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The China Syndrome: The Whistleblower With Box Office Power

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There are several great feature films about whistleblowers.  The one that did the best at the box office (U.S. gross) is The China Syndrome, released in 1979.  According to The Numbers, its draw exceeded that of The Insider , starring Russel Crowe as a man who rats out big tobacco.  It even bested The Constant Gardener and the shocking-but-true story of Karen Silkwood (Meryl Streep) in Silkwood .  So what made this movie about an accident at a nuclear power plant so powerful (pun intended)?  On March 28, 1979, just days after the film opened in theaters, the Three Mile Island accident (which made the movie’s content all-too-real) was all over the news.  There’s no proof that the frightening incident drove people to the theater, but it definitely brought the issue into people’s homes.  The film’s poster said “soon you will know,” and soon, people did.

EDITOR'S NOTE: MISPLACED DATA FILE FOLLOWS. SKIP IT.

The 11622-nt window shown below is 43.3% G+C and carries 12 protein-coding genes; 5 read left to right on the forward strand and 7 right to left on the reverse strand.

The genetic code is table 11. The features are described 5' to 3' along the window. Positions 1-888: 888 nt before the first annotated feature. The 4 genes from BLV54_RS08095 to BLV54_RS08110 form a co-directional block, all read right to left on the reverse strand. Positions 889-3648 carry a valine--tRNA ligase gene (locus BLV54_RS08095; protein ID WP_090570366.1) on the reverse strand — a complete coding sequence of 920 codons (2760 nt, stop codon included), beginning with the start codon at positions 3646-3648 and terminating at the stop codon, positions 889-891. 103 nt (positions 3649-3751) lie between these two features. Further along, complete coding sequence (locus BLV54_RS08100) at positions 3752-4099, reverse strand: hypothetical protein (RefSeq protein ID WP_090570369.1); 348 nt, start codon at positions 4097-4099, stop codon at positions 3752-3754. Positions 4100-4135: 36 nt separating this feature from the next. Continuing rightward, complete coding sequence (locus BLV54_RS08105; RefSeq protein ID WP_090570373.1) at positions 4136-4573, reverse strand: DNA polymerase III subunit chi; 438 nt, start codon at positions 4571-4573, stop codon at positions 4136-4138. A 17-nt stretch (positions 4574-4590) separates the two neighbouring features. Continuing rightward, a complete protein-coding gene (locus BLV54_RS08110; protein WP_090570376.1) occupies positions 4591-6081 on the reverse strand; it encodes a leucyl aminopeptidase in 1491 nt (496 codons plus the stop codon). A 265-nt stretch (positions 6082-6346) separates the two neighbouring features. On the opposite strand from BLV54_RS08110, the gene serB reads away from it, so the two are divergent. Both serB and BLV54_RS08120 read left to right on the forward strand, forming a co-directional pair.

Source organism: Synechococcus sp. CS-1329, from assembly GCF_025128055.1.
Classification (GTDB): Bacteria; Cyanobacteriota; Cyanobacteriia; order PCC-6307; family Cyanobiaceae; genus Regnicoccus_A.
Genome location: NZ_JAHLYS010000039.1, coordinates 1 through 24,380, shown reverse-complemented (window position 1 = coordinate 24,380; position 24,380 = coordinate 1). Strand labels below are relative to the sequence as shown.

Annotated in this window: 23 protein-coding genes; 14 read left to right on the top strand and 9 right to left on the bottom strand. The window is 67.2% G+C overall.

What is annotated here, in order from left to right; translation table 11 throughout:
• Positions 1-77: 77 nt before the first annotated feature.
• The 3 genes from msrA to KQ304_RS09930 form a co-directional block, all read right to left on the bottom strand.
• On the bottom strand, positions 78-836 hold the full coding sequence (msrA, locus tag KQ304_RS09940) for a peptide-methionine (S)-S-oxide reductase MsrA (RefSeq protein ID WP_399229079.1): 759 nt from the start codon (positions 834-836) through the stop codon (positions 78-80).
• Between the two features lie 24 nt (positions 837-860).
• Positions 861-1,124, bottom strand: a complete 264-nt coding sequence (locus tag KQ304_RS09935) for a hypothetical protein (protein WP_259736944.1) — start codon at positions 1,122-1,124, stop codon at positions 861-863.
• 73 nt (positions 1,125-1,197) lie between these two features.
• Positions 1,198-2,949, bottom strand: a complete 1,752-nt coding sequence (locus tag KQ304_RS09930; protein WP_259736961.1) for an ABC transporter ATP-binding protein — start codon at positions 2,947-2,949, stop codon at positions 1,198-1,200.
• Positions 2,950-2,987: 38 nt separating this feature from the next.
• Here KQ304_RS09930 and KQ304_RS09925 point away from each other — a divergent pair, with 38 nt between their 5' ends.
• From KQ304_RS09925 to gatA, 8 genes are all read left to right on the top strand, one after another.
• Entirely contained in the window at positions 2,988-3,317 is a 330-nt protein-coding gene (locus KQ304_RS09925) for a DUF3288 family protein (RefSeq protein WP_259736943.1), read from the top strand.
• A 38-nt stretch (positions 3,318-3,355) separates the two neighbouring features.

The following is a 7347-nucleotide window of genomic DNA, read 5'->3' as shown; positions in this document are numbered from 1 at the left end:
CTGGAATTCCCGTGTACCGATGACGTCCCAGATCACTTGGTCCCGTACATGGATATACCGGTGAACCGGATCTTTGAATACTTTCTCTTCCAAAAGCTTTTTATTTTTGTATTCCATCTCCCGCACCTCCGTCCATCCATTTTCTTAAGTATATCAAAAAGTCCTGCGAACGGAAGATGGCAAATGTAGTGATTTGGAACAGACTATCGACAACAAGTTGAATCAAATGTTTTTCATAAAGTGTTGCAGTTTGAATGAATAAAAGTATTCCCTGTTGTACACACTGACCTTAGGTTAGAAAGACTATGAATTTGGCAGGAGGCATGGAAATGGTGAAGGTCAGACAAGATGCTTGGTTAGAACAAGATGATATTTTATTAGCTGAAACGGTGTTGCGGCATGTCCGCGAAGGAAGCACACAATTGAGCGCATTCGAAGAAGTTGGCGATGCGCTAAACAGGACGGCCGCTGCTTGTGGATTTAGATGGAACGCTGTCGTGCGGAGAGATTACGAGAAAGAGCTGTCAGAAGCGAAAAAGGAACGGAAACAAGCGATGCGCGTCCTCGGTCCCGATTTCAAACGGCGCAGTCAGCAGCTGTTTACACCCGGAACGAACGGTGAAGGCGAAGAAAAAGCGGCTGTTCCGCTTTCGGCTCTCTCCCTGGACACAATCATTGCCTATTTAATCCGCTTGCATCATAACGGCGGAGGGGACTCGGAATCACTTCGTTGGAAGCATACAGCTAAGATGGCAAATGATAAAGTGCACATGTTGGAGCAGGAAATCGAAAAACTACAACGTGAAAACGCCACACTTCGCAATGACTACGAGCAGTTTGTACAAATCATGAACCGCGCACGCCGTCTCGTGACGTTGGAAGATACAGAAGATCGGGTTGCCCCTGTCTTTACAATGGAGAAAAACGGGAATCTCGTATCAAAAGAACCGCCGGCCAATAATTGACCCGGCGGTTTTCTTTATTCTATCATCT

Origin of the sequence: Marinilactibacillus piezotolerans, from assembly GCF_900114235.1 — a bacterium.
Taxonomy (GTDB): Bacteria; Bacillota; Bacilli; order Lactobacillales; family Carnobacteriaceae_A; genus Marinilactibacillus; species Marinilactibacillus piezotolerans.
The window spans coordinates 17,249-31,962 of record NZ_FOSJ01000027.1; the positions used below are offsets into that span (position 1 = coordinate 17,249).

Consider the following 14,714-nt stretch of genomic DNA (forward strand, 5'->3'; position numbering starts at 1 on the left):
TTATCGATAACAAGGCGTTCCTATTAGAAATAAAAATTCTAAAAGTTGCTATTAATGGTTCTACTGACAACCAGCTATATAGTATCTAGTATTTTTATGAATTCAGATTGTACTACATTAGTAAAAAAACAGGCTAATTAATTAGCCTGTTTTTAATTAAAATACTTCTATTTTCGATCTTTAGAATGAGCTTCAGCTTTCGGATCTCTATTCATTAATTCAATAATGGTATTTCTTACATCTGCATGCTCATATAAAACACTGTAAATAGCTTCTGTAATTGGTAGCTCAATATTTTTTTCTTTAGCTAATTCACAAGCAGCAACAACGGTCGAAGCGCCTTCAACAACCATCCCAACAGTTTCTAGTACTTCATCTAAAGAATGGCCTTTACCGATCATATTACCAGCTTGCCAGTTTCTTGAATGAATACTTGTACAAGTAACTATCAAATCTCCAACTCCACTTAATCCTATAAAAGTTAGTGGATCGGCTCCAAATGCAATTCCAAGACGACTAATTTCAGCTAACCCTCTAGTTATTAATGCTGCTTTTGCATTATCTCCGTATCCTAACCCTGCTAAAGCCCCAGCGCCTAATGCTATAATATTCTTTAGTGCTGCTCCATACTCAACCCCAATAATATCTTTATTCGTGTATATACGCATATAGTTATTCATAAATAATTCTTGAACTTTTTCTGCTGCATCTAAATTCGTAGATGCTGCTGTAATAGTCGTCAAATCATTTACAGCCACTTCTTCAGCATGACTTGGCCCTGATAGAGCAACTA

It’s also a well-made, incredibly suspenseful film.  Jack Lemmon, as the reluctant whistleblower, is the perfect everyman who doesn’t start out courageous or politically engaged.  But he comes to realize that the plant owners care more about money than safety and will do anything, anything, to keep the truth from getting out.  It’s heartbreaking to watch as Lemmon’s character tells the truth, not out of hate for the plant but because he loves it.

The China Syndrome is on AMC today, Wednesday, January 30 at 12:15 p.m. | 11:15C.

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